Navarro–Frenk–White profile

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The Navarro–Frenk–White profile or NFW profile is a spatial mass distribution of dark matter fitted to dark matter haloes identified in N-body simulations by Julio Navarro, Carlos Frenk and Simon White.[1] The NFW profile is one of the most commonly used model profiles for dark matter halos.[2]

Density distribution[edit]

In the NFW profile, the density of dark matter as a function of radius is given by:


\rho (r)=\frac{\rho_0}{\frac{r}{R_s}\left(1~+~\frac{r}{R_s}\right)^2}

where ρ0 and the "scale radius", Rs, are parameters which vary from halo to halo.

The integrated mass inside of some radius Rmax is


M=\int_0^{R_{max}} 4\pi r^2 \rho (r) dr=4\pi \rho_0 R_s^3 \left[
\ln\left(\frac{R_s+R_{max}}{R_s}\right)-\frac{R_{max}}{R_s+R_{max}}\right]

The total mass is divergent, but it is often useful to take the edge of the halo to be the virial radius, Rvir , which is related to the "concentration parameter", c, and scale radius via


R_{vir}=cR_s

The virial radius is often referred to as  R_{200} , and is defined as the radius at which the average density within this radius is 200 times the critical density. In this case, the total mass in the halo is


M=\int_0^{R_{vir}} 4\pi r^2 \rho (r) dr=4\pi \rho_0 R_s^3 \left[\ln(1+c) - \frac{c}{1+c}\right]

The value of c is roughly 10 or 15 for the Milky Way, and may range from 4 to 40 for halos of various sizes.

The integral of the squared density is


\int_0^{R_{max}} 4\pi r^2 \rho (r)^2 dr=\frac{4\pi}{3} R_s^3 \rho_0^2
\left[1-\frac{R_s^3}{(R_s+R_{max})^3}\right]

so that the mean squared density inside of Rmax is


\langle \rho^2 \rangle_{R_{max}}=\frac{R_s^3\rho_0^2}{R_{max}^3}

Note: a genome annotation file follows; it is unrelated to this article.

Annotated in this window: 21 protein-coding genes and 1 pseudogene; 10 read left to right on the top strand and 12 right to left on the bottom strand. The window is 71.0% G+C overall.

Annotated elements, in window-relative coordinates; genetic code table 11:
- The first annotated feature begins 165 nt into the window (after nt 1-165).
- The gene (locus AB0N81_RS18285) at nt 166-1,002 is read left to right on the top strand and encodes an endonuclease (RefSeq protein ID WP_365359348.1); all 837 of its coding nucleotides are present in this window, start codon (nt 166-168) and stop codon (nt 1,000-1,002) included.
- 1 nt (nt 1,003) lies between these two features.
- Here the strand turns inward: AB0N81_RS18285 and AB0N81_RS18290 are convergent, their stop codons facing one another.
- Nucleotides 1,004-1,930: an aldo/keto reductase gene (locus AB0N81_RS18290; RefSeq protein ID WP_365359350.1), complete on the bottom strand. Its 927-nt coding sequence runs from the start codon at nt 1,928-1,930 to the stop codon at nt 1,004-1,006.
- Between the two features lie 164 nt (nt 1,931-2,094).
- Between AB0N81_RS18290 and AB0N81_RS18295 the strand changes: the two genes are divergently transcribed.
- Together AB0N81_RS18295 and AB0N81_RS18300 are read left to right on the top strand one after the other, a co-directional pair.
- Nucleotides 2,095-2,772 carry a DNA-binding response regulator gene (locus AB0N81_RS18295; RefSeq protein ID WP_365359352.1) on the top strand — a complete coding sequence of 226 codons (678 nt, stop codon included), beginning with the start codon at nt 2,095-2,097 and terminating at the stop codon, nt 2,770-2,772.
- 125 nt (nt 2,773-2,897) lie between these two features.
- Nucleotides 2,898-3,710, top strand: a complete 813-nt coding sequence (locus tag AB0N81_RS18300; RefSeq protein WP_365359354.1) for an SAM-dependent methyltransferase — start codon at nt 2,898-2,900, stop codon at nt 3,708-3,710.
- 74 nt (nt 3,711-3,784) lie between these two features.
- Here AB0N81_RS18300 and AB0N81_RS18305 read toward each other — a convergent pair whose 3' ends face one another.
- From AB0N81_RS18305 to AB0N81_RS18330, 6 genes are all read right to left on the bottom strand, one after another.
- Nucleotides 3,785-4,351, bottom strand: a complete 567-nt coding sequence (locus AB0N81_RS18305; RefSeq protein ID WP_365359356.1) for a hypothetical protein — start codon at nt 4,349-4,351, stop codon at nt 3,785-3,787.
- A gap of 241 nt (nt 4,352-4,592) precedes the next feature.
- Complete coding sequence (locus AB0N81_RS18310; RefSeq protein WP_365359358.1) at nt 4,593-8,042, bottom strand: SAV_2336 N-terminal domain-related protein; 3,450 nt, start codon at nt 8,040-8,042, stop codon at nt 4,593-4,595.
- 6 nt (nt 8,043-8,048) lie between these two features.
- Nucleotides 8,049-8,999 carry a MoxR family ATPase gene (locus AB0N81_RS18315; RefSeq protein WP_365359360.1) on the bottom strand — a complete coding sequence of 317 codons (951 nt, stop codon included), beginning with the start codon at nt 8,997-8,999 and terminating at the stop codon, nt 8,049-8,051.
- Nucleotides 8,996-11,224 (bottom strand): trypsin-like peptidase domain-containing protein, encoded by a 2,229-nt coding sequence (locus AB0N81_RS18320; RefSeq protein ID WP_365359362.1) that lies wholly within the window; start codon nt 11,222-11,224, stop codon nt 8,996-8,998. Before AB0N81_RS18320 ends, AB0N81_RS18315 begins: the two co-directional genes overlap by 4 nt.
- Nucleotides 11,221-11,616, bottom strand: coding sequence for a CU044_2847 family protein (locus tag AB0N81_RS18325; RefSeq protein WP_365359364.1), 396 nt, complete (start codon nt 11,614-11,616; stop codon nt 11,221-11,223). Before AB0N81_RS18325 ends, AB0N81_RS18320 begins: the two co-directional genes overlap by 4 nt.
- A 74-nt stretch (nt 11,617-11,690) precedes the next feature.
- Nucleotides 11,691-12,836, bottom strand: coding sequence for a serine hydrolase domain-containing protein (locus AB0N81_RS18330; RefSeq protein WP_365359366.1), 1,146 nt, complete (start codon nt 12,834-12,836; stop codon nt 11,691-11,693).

\left[1-\frac{R_s^3}{(R_s+R_{max})^3}\right]

which for the virial radius simplifies to


\langle \rho^2 \rangle_{R_{vir}}=\frac{\rho_0^2}{c^3}
\left[1-\frac{1}{(1+c)^3}\right]
\approx \frac{\rho_0^2}{c^3}

and the mean squared density inside the scale radius is simply


\langle \rho^2 \rangle_{R_s}=\frac{7}{8}\rho_0^2

Dark matter simulations[edit]

The NFW profile is an approximation to the equilibrium configuration of dark matter produced in simulations of collisionless dark matter particles by numerous groups of scientists.[3] Before the dark matter virializes, the distribution of dark matter deviates from an NFW profile, and significant substructure is observed in simulations both during and after the collapse of the halos.

Alternative models, in particular the Einasto profile, have been shown to represent the dark matter profiles of simulated halos as well as or better than the NFW profile.[4][5] The Einasto profile has a finite (zero) central slope, unlike the NFW profile which has a divergent (infinite) central density. Because of the limited resolution of N-body simulations, it is not yet known which model provides the best description of the central densities of simulated dark-matter halos.

Observations of halos[edit]

The observations of both the Milky Way and M31 may be compatible with the NFW profile for the dark matter halo.[6] The dark matter profile of smaller galaxies tend to have flatter distributions of dark matter in the central region, known as the Cuspy halo problem.

References[edit]

  1. ^ Navarro, Julio F.; Frenk, Carlos S.; White, Simon D. M. (May 10, 1996). "The Structure of Cold Dark Matter Halos". The Astrophysical Journal 463: 563. arXiv:astro-ph/9508025. Bibcode:1996ApJ...462..563N. doi:10.1086/177173. 
  2. ^ Bertone, Gianfranco (2010). Particle Dark Matter: Observations, Models and Searches. Cambridge University Press. p. 762. ISBN 978-0-521-76368-4. 
  3. ^ Y. P. Jing (20 May 2000). "The Density Profile of Equilibrium and Nonequilibrium Dark Matter Halos". The Astrophysical Journal 535 (1): 30–36. arXiv:astro-ph/9901340. Bibcode:2000ApJ...535...30J. doi:10.1086/308809. 
  4. ^ Merritt, David; Graham, Alister; Moore, Benjamin; Diemand, Jurg; Terzić, Balsa (20 December 2006). "Empirical Models for Dark Matter Halos". The Astronomical Journal 132 (6): 2685–2700. arXiv:astro-ph/0509417. Bibcode:2006AJ....132.2685M. doi:10.1086/508988. 
  5. ^ Merritt, David; et al. (May 2005). "A Universal Density Profile for Dark and Luminous Matter?". The Astrophysical Journal 624 (2): L85–L88. arXiv:astro-ph/0502515. Bibcode:2005ApJ...624L..85M. doi:10.1086/430636. 
  6. ^ Klypin, Anatoly; Zhao, HongSheng; Somerville, Rachel S. (10 July 2002). "ΛCDM-based Models for the Milky Way and M31. I. Dynamical Models". The Astrophysical Journal 573 (2): 597–613. arXiv:astro-ph/0110390. Bibcode:2002ApJ...573..597K. doi:10.1086/340656.